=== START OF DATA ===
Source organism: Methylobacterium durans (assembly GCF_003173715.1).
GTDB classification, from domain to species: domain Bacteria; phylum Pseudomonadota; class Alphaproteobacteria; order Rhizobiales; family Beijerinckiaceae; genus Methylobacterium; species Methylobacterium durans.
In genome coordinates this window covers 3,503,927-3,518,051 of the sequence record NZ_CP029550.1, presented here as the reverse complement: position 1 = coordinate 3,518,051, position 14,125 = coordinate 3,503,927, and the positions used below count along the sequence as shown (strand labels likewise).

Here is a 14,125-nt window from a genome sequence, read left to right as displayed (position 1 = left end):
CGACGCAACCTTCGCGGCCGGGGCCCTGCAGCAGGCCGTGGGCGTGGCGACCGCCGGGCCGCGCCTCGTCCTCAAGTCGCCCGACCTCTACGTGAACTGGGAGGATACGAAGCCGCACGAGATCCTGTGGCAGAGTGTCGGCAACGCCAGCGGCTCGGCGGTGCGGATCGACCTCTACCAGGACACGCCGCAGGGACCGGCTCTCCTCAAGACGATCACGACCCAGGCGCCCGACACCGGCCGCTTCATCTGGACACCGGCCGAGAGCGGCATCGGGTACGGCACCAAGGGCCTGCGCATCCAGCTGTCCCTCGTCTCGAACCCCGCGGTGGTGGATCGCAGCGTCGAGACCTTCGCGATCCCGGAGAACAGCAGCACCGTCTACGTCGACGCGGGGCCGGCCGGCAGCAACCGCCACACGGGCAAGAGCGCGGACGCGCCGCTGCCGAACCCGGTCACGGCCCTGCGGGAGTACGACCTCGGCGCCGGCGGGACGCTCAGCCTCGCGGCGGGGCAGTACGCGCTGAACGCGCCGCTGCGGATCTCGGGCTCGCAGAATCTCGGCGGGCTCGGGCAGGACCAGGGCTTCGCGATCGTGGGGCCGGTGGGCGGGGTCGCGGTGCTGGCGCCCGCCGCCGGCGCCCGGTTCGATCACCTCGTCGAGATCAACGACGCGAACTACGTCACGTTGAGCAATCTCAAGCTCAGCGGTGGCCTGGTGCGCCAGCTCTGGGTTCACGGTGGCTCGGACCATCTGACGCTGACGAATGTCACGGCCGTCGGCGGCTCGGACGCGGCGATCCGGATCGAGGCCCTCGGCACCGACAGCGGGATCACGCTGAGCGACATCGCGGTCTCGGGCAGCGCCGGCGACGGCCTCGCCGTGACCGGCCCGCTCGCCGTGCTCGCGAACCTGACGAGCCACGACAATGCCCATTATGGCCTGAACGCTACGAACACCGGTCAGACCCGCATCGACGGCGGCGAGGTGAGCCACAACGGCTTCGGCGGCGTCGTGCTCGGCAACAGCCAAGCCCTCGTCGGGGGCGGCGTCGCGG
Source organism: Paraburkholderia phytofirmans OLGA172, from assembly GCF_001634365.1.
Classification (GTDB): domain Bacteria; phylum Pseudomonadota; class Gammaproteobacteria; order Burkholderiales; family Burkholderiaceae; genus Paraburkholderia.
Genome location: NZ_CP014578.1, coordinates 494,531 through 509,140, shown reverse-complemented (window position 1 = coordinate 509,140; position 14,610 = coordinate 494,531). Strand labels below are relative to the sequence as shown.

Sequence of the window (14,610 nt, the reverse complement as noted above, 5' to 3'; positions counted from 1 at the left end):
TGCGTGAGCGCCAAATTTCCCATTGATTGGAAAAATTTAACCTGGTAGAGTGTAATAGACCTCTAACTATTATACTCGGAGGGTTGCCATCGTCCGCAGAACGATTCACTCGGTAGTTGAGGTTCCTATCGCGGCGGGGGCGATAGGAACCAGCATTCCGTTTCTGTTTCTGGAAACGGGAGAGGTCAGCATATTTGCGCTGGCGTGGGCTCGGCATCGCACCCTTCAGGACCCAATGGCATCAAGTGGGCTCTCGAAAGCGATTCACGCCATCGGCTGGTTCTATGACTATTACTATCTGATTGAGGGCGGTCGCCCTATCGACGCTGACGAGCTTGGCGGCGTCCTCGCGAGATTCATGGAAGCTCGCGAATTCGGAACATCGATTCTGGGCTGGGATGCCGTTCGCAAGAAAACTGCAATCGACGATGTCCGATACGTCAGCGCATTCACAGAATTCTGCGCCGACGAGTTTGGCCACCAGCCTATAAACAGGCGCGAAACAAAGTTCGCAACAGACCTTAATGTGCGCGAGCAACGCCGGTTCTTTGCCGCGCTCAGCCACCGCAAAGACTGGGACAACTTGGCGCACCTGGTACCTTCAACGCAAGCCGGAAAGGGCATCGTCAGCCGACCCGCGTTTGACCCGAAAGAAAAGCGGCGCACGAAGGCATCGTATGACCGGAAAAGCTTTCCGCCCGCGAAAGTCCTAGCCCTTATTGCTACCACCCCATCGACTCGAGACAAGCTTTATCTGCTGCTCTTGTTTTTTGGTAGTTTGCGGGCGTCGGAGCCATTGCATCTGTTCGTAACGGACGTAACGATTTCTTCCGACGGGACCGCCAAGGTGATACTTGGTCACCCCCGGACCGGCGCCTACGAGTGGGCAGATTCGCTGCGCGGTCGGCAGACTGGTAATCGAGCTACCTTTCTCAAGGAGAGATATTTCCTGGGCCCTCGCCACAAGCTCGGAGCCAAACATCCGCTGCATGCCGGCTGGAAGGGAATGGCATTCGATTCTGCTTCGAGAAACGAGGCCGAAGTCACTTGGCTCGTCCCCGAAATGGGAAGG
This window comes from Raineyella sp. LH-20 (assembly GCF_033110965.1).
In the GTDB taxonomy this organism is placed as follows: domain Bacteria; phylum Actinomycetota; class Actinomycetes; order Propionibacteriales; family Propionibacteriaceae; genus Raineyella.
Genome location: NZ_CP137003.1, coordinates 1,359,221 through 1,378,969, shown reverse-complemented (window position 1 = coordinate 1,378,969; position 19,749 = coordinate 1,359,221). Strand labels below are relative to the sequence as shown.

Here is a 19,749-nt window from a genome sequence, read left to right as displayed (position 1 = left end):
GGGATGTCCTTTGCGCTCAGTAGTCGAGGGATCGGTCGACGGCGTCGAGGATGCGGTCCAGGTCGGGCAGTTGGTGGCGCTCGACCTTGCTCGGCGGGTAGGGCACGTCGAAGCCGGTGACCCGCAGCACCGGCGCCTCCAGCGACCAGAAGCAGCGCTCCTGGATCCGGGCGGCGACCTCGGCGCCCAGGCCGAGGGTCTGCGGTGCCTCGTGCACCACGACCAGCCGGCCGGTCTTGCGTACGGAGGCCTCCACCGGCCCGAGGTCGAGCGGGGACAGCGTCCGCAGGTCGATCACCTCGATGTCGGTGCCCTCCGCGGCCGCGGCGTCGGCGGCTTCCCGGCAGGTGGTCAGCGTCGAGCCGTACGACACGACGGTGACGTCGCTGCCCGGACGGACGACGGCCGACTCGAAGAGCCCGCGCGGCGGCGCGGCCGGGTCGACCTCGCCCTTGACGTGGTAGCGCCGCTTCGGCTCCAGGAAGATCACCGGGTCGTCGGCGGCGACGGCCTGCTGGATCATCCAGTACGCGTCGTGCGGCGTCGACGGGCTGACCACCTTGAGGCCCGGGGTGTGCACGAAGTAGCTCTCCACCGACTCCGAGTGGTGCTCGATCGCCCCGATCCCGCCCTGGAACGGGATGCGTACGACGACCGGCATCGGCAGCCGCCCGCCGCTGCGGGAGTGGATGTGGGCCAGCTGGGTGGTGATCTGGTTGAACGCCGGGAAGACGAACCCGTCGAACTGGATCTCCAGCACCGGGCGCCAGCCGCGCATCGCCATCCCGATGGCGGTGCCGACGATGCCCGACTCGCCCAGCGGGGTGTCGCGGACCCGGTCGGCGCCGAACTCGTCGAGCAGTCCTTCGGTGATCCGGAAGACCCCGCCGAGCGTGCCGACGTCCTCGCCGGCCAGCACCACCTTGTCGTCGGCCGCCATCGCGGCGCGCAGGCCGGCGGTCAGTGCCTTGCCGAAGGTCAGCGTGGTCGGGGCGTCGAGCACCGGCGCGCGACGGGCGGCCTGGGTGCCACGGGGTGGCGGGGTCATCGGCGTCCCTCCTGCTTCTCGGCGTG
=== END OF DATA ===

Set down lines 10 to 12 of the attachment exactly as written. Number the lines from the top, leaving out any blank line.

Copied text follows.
TGCGTGAGCGCCAAATTTCCCATTGATTGGAAAAATTTAACCTGGTAGAGTGTAATAGACCTCTAACTATTATACTCGGAGGGTTGCCATCGTCCGCAGAACGATTCACTCGGTAGTTGAGGTTCCTATCGCGGCGGGGGCGATAGGAACCAGCATTCCGTTTCTGTTTCTGGAAACGGGAGAGGTCAGCATATTTGCGCTGGCGTGGGCTCGGCATCGCACCCTTCAGGACCCAATGGCATCAAGTGGGCTCTCGAAAGCGATTCACGCCATCGGCTGGTTCTATGACTATTACTATCTGATTGAGGGCGGTCGCCCTATCGACGCTGACGAGCTTGGCGGCGTCCTCGCGAGATTCATGGAAGCTCGCGAATTCGGAACATCGATTCTGGGCTGGGATGCCGTTCGCAAGAAAACTGCAATCGACGATGTCCGATACGTCAGCGCATTCACAGAATTCTGCGCCGACGAGTTTGGCCACCAGCCTATAAACAGGCGCGAAACAAAGTTCGCAACAGACCTTAATGTGCGCGAGCAACGCCGGTTCTTTGCCGCGCTCAGCCACCGCAAAGACTGGGACAACTTGGCGCACCTGGTACCTTCAACGCAAGCCGGAAAGGGCATCGTCAGCCGACCCGCGTTTGACCCGAAAGAAAAGCGGCGCACGAAGGCATCGTATGACCGGAAAAGCTTTCCGCCCGCGAAAGTCCTAGCCCTTATTGCTACCACCCCATCGACTCGAGACAAGCTTTATCTGCTGCTCTTGTTTTTTGGTAGTTTGCGGGCGTCGGAGCCATTGCATCTGTTCGTAACGGACGTAACGATTTCTTCCGACGGGACCGCCAAGGTGATACTTGGTCACCCCCGGACCGGCGCCTACGAGTGGGCAGATTCGCTGCGCGGTCGGCAGACTGGTAATCGAGCTACCTTTCTCAAGGAGAGATATTTCCTGGGCCCTCGCCACAAGCTCGGAGCCAAACATCCGCTGCATGCCGGCTGGAAGGGAATGGCATTCGATTCTGCTTCGAGAAACGAGGCCGAAGTCACTTGGCTCGTCCCCGAAATGGGAAGG
This window comes from Raineyella sp. LH-20 (assembly GCF_033110965.1).
In the GTDB taxonomy this organism is placed as follows: domain Bacteria; phylum Actinomycetota; class Actinomycetes; order Propionibacteriales; family Propionibacteriaceae; genus Raineyella.